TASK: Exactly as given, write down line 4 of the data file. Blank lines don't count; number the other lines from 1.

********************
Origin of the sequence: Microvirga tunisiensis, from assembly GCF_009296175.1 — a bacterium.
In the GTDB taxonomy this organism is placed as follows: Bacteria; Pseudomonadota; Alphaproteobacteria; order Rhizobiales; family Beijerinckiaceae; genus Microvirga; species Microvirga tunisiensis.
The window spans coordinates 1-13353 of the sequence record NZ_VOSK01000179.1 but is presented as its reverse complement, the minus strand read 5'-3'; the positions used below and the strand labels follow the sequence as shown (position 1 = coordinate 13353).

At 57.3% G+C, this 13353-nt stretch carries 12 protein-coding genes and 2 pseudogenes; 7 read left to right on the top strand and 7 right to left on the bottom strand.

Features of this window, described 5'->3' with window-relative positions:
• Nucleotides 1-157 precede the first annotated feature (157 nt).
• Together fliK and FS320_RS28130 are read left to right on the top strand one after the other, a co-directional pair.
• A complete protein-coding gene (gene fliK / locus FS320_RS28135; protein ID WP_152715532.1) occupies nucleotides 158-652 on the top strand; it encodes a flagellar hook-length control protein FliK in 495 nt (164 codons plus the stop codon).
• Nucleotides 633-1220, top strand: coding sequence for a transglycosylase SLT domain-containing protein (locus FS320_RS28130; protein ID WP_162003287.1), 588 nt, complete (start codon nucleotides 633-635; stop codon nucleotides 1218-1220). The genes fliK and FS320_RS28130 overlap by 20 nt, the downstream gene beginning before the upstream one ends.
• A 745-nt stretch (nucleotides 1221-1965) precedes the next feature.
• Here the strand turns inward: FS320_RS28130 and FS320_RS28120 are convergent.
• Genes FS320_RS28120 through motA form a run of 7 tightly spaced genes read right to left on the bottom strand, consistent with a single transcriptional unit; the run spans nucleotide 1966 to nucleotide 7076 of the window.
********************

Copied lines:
At 57.3% G+C, this 13353-nt stretch carries 12 protein-coding genes and 2 pseudogenes; 7 read left to right on the top strand and 7 right to left on the bottom strand.